Buckingham County

Buckingham County was formed in 1761 from Albemarle County. In 1778, a small area bordering the James River was given to Cumberland County with another portion given for the formation of Appomattox in 1845. Another change to the boundary with Appomattox County was made in 1860 when Buckingham's borders were finally set. There are two mindsets as to the derivative of this county's name. It is thought the name came from England's Duke of Buckingham. However some believe it came from a plantation owned by Archibald Cary named Buckingham on Willis Creek. Buckingham County consists of 582 square miles with the county seat being Buckingham. Records dating before 1869 were lost when fire destroyed Buckingham Courthouse which had been designed by Thomas Jefferson.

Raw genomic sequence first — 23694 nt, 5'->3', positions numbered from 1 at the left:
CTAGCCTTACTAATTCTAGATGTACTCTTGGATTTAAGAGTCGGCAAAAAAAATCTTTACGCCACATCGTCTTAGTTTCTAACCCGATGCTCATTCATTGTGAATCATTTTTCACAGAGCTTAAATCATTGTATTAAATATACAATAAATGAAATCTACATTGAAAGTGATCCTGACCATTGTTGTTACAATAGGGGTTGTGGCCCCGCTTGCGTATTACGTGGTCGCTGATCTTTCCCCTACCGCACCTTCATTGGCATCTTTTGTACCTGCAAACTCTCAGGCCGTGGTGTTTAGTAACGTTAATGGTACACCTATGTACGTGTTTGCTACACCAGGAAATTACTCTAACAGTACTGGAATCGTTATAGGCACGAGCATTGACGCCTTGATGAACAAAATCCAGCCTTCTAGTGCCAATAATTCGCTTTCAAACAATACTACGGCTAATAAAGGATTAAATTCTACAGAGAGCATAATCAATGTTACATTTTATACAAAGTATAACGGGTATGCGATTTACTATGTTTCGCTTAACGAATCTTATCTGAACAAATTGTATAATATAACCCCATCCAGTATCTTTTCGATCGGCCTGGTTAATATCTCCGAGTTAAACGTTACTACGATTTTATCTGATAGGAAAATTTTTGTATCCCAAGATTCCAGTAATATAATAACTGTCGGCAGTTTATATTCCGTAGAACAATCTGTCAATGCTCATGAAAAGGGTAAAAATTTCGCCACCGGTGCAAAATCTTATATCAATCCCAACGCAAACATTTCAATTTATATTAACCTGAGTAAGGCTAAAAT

Buckingham County, lying south of the James River at the geographic center of the state, was established on May 1st, 1761 from the southeastern portion of Albemarle County. The origin of the county name probably comes from the Duke of Buckingham (Buckinghamshire, England). Some sources say that the county was named for Archibald Cary's estate "Buckingham" which was located on Willis Creek. This is the only Buckingham County in the entire United States. In 1778 a small triangular area bordering the James River was given to Cumberland County. In 1845, another part was taken from Buckingham to form the northern portion of Appomattox County. A final adjustment of the Appomattox-Buckingham county line was made in 1860 and Buckingham's borders then became fixed in their current form. A fire destroyed the courthouse (designed by Thomas Jefferson) in 1869 and most of the early records of this county were lost.